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Spontaneous Mutations in HIV-1 Gag, protease, RT p66 in the first replication cycle and how they appear: Insights from an in vitro BSL2 assay on mutation rates and types

By Joshua Yi Yeo, Darius Wen-Shuo Koh, Ping Yap, Ghin-Ray Goh, Samuel KE Gan

Posted 23 Jun 2019
bioRxiv DOI: 10.1101/679852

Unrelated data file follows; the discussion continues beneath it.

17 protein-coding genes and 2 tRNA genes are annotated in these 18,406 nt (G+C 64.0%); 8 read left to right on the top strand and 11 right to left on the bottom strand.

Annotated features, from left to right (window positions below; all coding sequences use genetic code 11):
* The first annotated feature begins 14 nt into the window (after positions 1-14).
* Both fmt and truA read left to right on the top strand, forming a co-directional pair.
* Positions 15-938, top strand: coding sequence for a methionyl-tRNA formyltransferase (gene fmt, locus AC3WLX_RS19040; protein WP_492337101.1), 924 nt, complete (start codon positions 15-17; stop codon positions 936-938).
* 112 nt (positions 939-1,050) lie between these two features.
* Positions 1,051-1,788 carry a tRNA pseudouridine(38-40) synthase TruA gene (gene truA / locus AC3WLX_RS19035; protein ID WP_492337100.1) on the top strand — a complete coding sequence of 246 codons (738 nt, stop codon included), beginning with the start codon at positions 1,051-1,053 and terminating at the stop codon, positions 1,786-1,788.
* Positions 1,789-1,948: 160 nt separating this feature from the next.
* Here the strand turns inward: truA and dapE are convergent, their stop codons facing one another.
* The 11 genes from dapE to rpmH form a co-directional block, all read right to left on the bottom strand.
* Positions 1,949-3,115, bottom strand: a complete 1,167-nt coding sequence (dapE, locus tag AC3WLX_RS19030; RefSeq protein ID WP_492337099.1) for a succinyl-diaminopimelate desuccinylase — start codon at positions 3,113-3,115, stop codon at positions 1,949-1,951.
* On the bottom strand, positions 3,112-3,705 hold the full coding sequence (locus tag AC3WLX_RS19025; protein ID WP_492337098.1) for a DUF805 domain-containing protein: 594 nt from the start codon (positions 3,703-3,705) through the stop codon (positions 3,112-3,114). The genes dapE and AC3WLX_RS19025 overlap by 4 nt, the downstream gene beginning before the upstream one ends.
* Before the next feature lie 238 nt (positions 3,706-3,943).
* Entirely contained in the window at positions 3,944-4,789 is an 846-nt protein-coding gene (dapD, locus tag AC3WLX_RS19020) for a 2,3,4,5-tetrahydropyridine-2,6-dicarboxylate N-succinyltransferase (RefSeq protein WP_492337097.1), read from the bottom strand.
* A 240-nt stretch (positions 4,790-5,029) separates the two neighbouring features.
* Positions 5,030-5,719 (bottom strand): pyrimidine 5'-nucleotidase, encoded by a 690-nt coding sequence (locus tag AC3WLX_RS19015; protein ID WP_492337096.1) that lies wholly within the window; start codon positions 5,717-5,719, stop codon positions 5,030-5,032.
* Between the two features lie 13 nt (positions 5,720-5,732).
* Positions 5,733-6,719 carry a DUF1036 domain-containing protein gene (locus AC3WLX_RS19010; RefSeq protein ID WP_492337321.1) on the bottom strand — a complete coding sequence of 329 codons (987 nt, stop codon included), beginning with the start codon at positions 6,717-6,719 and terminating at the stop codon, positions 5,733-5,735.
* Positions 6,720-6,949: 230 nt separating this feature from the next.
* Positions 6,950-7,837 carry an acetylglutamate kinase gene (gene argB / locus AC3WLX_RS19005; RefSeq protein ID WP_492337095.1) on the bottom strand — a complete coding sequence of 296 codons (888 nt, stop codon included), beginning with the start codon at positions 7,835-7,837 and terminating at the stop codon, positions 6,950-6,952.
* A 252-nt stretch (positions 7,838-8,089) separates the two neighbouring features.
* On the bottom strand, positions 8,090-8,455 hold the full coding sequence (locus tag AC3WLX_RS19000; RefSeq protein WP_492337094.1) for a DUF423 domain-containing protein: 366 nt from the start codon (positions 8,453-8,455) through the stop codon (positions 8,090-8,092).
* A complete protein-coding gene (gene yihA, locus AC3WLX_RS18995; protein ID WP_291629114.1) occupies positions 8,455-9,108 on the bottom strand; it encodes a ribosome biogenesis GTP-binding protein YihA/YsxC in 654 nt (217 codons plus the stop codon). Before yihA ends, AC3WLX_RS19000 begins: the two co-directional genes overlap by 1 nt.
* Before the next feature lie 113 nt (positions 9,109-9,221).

While drug resistant mutations in HIV-1 is largely credited to its error prone HIV-1 RT, host proteins such as deaminases may also play a role generating mutations. Many HIV-1 RT mutational in vitro studies utilize reporter genes (LacZ) as template, leaving out the possible contribution of HIV codon usage and gene-specific effects. To address this gap, we studied HIV-1 RT mutation rates and bias on its own Gag, protease, and RT p66 genes in an in-vitro selection pressure free system. We found rare clinical mutations with a general avoidance of crucial functional sites in the background mutations rates for Gag, protease and RT p66 at 4.71 x 10−5, 6.03 x 10−5, and 7.09 x 10−5 mutations/bp respectively. Gag and p66 genes showed a large number of ‘A to G’ hypermutations likely due to cellular adenosine deaminases. Comparisons with silently mutated p66 sequences showed an increase in mutation rates (1.88 x 10−4 mutations/bp) and that ‘A to G’ mutations occurred in regions reminiscent of ADAR neighbour preferences. Mutational free energies by the ‘A to G’ mutations revealed an avoidance of destabilizing effects with the natural p66 gene codon usage providing barriers to ADAR effects. Our study demonstrates the importance of studying mutation emergence in HIV genes to understand how fast drug resistance can emerge, sometimes with contributions of host deaminases, providing transferable applications to how new viral diseases and drug resistances can emerge. ### Competing Interest Statement The authors have declared no competing interest.

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